A PENSIONER tackled a burglar with a mop and stood guard over him until the police arrived after the drug addict had tried to steal his prescription medication.
On November 28, Giles Rees walked into the home of 65-year-old Leslie Pupko while he and wife Linda, 66, were asleep in front of the television.
A dog raised the alarm while Rees stuffed his pockets with boxes of pills, having spotted them on the windowsill.
The couple say they feel sorry for Rees, who is addicted to prescription drugs, after realising he was the father of two young girls.
“When I saw what a state he was in, it seemed a very sad case,” said Linda. “His wallet fell open and we saw pictures of two girls. I said to him if it was down to me I would have let him off for the sake of his children. It was that which upset me. But he wasn’t getting out of there. We are no pushovers.”
Leslie restrained Rees and locked him in the kitchen while Linda called the police.
“He was out of his tree, and did not know what he was doing,” said Leslie. “He made for the door and I grabbed him.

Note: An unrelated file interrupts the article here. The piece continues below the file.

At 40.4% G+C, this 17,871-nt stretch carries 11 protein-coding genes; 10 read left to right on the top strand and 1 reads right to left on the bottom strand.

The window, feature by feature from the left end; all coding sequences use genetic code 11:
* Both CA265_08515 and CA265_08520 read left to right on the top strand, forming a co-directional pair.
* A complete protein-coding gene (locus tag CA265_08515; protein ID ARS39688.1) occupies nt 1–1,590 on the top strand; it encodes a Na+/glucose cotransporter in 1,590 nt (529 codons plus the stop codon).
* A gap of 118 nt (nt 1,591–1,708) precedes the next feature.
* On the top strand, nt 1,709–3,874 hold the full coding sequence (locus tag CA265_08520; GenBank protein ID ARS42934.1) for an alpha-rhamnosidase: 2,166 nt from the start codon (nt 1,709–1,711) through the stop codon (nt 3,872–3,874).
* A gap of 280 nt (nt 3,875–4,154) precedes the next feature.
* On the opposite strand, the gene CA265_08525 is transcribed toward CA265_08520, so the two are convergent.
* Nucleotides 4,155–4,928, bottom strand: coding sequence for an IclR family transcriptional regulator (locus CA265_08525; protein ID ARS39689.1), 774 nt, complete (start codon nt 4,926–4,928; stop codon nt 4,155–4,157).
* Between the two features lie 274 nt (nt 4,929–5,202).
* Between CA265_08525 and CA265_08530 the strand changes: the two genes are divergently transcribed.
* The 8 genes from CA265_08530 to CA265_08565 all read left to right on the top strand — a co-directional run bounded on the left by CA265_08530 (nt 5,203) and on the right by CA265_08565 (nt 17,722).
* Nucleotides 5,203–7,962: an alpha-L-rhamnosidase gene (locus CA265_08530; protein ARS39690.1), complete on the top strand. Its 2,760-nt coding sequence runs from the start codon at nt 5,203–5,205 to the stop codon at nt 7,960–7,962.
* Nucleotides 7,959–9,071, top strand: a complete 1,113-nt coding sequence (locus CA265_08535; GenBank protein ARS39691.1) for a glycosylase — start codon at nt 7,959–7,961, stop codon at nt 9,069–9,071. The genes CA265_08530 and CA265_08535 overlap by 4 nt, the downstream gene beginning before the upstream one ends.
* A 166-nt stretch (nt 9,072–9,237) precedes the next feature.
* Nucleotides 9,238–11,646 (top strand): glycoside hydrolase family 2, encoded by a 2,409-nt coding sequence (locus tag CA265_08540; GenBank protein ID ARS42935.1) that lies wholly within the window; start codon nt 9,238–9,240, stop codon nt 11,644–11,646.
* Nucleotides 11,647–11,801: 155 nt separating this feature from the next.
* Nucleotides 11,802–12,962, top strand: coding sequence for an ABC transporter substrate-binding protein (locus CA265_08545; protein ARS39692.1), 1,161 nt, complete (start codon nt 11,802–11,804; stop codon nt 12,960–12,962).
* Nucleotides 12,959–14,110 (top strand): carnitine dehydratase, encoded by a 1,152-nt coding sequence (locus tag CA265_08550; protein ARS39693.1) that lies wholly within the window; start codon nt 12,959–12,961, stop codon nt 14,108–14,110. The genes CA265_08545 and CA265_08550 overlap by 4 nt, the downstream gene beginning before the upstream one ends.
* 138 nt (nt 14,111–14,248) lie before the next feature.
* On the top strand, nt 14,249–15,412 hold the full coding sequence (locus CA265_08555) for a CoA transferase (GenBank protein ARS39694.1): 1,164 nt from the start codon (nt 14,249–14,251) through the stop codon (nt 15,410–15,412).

“All he wanted to do was get out of the door, but I managed to trap his sleeve. He wasn’t aggressive, but he pulled his arm out. He was unsteady on his feet, and I grabbed the mop and went round to cut him off. I threatened him with the mop, which broke and cut his finger.”
Linda tended to Rees’ injuries and said she had been torn as to whether to call the police.
“I was talking to him nicely to keep him calm because I didn’t want any confrontation,” she said. “The police did say we had done him a favour. He is sorry and it has put him in the right direction.
“I think people like him should be highlighted, as well as people like us who leave things lying around. But I am determined he is not going to frighten me. If we lock ourselves in that means he has won.”
Leslie added: “If he was in a fit state he probably would have hit me and run, but he was drugged up.”
Rees, 30 of Northern Road, pleaded guilty to burglary of the house on Ferndale Road at Swindon Crown Court on Tuesday.
Rob Ross, defending, said although his client had no previous convictions, he had problems with prescription drugs for some time.
Passing sentence Judge Douglas Field said: “The circumstances are indeed very unusual.”
He imposed a six month jail term suspended for a year and put Rees on a six-month drug rehabilitation. requirement and an eight-week night-time curfew.